Framwellgate Moor, County Durham born centre forward George Camsell was a true goal machine of English football, one of the all time top goalscorers in the history of game. Starting at junior clubs Durham Chapel in 1920, Framwellgate Moor in 1921, Tow Law Town in 1922 and Esh Winning in 1923 he signed for then Division Three (North) club Durham City in January 1925, making his Football League debut at Crewe Alexandra at the end of the same month. He scored 20 goals in 21 games for them in 1925, notching hat-tricks against Nelson, Accrington Stanley and Rotherham United, before moving to Middlesbrough in October 1925 for £800.
Thereafter he scored an incredible 345 goals in 453 games for ‘Boro including 24 hat-tricks, 325 of those goals coming in the League making him the fifth highest scorer of all time. In 1926-27 he scored 63 goals in all competitions, with 59 League goals in 37 games, firing ‘Boro to the Second Division Championship, and was the Football League’s leading goalscorer. It was at the time a Football League record having overtaken Jimmy Cookson’s haul of 44 goals for Chesterfield in 1925-26, and has only ever be bettered within the English game by Dixie Dean of Everton who managed 60 League goals in 1927-28. After Middlesbrough were immediately relegated his 33 goal haul repeated the Second Division Championship feat in 1928-29 and he spent eleven further seasons in the top flight before the Second World War.
Of his 14 seasons at Middlesbrough he scored more than 20 goals twice and more than 30 goals six times. Camsell was Middlesbrough’s top scorer in each of his first ten full seasons. He has the highest goals to games record of any English international, scoring in all 9 matches in which he played through to a second minute goal against Belgium in Brussels in May 1936, netting a total of 18 goals for England, including 4 goals against Belgium in Brussels in May 1929 on his second appearance and a hat-trick against Wales at Stamford Bridge in November 1929. That scoring run is second only to Steve Bloomer. It is almost unimagineable how he was only picked 9 times in seven years until you consider the other great centre forwards of the time he had for competition such as the one and only Dixie Dean and Bob Gurney.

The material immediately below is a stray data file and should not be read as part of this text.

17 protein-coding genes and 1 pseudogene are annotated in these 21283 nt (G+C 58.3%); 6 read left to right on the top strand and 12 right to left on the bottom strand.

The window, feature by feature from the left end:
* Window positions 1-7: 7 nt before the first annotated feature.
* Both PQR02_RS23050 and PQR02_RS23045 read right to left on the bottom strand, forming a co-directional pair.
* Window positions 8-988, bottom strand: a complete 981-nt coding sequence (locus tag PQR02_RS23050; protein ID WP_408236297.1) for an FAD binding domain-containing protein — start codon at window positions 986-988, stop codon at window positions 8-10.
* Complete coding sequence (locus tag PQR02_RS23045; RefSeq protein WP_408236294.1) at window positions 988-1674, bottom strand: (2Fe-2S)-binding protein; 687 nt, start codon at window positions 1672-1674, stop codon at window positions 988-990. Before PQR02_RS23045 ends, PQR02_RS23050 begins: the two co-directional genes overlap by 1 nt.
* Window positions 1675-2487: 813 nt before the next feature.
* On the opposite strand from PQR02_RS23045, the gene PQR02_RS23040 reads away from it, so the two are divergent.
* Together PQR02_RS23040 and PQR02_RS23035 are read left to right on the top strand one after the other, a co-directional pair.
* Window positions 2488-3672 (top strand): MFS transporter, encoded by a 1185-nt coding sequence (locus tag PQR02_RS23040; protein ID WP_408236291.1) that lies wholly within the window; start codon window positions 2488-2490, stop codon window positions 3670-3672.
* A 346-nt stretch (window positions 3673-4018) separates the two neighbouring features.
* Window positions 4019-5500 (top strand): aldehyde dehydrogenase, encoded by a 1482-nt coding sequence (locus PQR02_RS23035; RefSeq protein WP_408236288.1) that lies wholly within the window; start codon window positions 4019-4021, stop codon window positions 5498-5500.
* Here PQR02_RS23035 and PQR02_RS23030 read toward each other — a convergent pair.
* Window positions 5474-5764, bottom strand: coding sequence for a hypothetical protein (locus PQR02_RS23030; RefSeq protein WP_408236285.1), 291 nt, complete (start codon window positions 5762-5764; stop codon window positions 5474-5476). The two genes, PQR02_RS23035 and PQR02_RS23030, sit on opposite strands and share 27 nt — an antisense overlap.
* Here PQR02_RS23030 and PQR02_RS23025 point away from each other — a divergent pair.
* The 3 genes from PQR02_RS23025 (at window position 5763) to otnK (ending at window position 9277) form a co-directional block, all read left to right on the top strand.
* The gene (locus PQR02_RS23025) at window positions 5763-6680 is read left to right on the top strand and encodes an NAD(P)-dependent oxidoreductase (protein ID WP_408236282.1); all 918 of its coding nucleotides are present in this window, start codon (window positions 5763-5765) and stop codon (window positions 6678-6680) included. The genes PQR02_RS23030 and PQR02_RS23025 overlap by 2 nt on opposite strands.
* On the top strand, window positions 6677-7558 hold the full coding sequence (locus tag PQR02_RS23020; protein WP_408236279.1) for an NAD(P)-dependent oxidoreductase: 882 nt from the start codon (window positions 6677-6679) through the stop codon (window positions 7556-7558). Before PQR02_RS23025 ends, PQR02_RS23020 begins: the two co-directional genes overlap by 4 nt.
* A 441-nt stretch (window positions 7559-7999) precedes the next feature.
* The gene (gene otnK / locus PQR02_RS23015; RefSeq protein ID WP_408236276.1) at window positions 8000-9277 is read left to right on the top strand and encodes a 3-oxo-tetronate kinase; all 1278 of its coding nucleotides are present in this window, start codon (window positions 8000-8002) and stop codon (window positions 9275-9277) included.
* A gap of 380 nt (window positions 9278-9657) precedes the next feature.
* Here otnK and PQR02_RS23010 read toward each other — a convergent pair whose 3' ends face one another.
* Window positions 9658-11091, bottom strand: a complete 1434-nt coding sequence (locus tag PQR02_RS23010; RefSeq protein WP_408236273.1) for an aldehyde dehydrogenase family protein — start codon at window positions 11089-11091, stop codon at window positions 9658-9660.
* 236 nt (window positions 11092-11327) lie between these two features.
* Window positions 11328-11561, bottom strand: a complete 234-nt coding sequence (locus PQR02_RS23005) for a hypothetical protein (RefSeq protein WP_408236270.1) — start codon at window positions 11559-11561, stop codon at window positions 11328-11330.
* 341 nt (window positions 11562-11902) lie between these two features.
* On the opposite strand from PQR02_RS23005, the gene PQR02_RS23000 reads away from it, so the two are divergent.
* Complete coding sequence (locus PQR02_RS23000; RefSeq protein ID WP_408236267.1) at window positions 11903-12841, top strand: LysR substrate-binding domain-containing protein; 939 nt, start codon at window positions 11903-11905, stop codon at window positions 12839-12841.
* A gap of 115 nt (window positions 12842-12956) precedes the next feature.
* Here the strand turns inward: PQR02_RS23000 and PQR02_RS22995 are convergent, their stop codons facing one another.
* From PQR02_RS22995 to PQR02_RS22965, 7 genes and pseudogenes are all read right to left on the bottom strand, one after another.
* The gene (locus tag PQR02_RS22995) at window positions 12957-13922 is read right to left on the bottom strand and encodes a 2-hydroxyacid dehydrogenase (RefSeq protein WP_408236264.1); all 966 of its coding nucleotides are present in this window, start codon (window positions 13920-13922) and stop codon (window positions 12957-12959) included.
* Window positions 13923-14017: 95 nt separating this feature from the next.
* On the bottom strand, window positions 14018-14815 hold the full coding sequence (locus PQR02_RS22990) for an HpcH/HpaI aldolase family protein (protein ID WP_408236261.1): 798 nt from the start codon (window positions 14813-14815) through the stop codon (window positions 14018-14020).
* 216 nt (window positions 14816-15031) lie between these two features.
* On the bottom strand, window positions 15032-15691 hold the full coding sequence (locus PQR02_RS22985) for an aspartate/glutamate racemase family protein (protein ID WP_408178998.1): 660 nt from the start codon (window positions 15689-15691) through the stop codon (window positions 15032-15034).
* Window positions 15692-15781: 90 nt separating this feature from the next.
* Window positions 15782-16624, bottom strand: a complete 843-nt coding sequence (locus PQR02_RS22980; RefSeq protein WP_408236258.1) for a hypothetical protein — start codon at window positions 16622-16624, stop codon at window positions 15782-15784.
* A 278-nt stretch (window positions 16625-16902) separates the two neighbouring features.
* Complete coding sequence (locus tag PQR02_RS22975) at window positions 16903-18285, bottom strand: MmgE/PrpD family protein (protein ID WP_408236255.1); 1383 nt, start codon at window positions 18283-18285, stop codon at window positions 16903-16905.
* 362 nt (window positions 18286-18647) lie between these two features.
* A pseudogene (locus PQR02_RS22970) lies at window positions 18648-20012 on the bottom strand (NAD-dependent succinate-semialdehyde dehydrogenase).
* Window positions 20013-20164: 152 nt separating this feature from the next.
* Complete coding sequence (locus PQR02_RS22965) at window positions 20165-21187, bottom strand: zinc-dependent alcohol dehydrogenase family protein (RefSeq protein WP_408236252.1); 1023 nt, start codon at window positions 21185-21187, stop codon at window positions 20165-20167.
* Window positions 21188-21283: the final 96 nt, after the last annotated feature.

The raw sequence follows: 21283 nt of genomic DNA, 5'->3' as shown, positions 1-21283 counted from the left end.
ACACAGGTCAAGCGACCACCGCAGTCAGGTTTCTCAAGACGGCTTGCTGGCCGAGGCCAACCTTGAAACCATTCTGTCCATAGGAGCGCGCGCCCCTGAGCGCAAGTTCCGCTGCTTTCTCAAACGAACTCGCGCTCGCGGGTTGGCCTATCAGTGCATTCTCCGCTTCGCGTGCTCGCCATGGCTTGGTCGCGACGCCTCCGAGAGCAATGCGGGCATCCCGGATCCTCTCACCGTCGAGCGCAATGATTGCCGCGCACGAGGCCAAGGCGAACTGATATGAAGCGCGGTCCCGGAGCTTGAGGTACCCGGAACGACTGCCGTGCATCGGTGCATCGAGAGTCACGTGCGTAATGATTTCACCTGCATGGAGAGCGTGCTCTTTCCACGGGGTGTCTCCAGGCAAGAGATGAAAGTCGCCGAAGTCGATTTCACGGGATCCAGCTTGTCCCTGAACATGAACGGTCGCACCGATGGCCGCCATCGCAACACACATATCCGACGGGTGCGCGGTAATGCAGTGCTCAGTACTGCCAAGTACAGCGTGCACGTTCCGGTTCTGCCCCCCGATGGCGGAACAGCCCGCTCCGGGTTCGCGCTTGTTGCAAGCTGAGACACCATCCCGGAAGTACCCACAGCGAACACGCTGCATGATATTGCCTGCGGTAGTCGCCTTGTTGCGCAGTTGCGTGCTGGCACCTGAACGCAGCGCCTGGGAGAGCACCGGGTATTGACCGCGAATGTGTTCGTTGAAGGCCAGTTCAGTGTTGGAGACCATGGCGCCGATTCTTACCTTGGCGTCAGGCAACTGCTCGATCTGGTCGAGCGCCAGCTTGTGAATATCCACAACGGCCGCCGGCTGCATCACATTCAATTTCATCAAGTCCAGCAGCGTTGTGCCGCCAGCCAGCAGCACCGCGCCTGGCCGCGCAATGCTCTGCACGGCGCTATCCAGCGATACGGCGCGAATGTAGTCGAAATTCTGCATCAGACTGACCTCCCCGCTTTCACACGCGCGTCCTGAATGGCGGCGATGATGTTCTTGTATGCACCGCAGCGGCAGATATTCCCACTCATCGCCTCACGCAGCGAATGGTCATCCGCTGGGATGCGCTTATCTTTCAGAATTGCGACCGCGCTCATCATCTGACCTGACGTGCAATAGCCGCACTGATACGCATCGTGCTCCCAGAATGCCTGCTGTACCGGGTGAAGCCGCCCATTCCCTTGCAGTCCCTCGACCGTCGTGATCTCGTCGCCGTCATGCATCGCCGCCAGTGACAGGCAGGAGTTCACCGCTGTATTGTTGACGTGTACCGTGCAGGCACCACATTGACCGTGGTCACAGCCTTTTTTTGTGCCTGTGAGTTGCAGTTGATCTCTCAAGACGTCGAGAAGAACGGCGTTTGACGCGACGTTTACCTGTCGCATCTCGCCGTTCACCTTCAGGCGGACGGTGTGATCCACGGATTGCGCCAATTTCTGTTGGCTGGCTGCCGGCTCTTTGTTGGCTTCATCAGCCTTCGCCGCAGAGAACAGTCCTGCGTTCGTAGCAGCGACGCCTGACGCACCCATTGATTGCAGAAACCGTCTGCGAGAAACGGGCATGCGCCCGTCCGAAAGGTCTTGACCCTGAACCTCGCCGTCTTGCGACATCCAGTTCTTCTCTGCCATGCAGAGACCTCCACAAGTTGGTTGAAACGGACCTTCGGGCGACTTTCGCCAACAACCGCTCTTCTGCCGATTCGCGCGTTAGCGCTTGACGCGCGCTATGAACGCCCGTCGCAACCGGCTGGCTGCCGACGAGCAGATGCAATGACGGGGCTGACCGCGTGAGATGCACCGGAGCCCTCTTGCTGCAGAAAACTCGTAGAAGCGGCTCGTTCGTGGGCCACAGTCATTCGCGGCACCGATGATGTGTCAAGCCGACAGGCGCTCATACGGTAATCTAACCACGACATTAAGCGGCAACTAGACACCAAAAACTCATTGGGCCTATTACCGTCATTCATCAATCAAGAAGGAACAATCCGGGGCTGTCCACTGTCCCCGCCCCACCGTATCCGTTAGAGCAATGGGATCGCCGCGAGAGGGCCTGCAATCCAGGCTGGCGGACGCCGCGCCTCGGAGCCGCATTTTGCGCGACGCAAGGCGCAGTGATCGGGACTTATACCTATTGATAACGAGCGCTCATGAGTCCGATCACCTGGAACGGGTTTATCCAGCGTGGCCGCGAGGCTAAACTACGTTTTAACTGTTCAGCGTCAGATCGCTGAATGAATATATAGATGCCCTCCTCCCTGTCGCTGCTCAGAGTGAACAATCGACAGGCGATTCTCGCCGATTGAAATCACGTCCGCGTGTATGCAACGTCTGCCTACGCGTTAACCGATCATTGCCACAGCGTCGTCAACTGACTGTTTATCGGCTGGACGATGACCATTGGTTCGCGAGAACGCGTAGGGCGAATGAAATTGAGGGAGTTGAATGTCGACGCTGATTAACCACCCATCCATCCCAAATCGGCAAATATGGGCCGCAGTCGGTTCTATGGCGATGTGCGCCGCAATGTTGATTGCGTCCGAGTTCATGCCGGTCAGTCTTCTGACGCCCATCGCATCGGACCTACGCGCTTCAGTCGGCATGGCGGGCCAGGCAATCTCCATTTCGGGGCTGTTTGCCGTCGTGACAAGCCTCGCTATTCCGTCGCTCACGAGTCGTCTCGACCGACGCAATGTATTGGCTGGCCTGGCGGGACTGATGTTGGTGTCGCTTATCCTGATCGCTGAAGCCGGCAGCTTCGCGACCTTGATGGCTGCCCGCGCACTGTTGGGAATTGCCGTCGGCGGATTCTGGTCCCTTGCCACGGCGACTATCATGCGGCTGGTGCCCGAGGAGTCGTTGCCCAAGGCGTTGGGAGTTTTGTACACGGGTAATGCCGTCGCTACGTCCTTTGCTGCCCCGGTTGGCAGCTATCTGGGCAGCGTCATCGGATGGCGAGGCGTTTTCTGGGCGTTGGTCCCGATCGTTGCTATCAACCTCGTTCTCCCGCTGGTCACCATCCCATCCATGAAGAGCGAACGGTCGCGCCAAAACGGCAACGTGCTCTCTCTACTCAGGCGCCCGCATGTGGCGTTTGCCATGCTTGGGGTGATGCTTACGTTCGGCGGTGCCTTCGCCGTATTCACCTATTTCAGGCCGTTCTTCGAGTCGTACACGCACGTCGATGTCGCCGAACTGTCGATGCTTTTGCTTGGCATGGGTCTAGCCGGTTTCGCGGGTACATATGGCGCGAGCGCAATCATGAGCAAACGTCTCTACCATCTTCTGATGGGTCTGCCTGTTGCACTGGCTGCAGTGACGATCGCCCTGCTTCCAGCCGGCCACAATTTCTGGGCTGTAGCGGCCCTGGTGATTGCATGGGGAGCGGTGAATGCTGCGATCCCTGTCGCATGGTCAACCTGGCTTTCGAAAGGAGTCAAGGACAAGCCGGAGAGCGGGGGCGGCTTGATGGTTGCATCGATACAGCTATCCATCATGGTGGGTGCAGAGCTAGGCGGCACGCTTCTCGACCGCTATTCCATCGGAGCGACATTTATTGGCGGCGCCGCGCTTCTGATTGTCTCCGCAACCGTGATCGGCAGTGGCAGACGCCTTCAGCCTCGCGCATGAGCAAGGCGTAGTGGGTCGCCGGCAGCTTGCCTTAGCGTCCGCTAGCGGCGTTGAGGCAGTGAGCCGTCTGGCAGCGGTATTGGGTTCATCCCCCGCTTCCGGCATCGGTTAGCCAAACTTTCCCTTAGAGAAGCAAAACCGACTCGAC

He played his last match at Liverpool in August 1939 before The Second World War forced the abandonment of peacetime football. On 11th November 1939, Camsell played for Stockton in the North Eastern League, as he had not been picked for ‘Boro for that week. But he was soon picking out the goals for Boro again, well into his forties, making his final appearance in 1941. After his retirement from playing he stayed at Middlesbrough in various roles including being a coach, chief scout (where he discovered a young Brian Clough) and latterly assistant club secretary until his retirement at the end of 1963.
A suite at Middlesbrough’s Riverside Stadium is named after him and in 2015, calls began for a statue of Camsell to be placed outside the stadium, joining those of George Hardwick and Wilf Mannion. A club spokesman said that such an honour could not be ruled out, adding: “As a club we honour and respect our former heroes and George Camsell is certainly one of those.”